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CHICAGO (AP) - Family and friends remembered former Chicago Bears safety Dave Duerson as a generous man whose caring nature belied his reputation as a ferocious hitter on the 1985 Chicago Bears championship team.
They attended a packed memorial for Duerson at a southside Chicago church on Saturday.
Duerson’s death rocked former teammates and coaches, who recently said he had seemed to be in good spirits after going through financial problems and a divorce the past few years. At a reunion of the 1985 Bears championship team a few months ago, he told them he was planning to get married again in April and seemed optimistic about his future.
“My dad, Dave Duerson, was a kind and generous man who believed in helping others,” Brock said. “Who would ever think that a small-town boy from Muncie, Ind., would become such a success in sports, academics and business. I’m extremely proud to be a Duerson.”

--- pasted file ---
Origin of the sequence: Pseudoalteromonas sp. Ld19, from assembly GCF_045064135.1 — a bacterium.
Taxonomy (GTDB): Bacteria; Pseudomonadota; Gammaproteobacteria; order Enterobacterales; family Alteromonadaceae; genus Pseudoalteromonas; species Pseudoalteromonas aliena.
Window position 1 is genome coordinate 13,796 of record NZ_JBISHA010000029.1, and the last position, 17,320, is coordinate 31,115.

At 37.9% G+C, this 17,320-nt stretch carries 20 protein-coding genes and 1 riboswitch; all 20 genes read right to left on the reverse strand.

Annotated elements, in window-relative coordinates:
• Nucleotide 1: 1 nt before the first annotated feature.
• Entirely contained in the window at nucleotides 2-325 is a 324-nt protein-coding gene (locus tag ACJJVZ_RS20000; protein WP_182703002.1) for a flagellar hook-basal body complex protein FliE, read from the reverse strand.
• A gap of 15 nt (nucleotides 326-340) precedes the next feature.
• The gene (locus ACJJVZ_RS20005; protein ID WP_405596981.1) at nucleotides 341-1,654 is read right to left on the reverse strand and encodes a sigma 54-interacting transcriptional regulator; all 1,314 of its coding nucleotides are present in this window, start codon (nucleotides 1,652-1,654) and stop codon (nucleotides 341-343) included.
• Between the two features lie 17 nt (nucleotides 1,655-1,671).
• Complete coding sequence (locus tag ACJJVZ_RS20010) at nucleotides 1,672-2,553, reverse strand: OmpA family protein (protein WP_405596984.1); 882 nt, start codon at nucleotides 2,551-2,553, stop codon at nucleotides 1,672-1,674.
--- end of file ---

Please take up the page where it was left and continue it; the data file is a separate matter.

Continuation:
The New York Times reported that Duerson had sent text messages to his family asking that his brain be examined for chronic traumatic encephalopathy, a degenerative disease tied to depression, dementia and suicide.
His brain was donated to the Center for the Study of Traumatic Encephalopathy at Boston University School of Medicine and was to undergo studies looking for any disease or abnormality but focused on CTE, which has been found in numerous athletes.
Brock Duerson said after the service that the family will start a charity to help athletes deal with mental illness. He said the family won’t get the results of the brain tests for three to six months.
Two years later, with Todd Bell sitting out the season in a contract dispute, he became a starter on one of the greatest defenses ever assembled.
With Hall of Famers Mike Singletary, Dan Hampton and Richard Dent, the Bears left a trail of battered opponents while shuffling all the way to the championship. Duerson did his part in the backfield with five interceptions and made the first of four straight Pro Bowls.
A year later, he picked off a career-high six passes while setting what was an NFL record for sacks by a defensive back with seven. That mark stood until 2005, when Arizona’s Adrian Wilson had eight.
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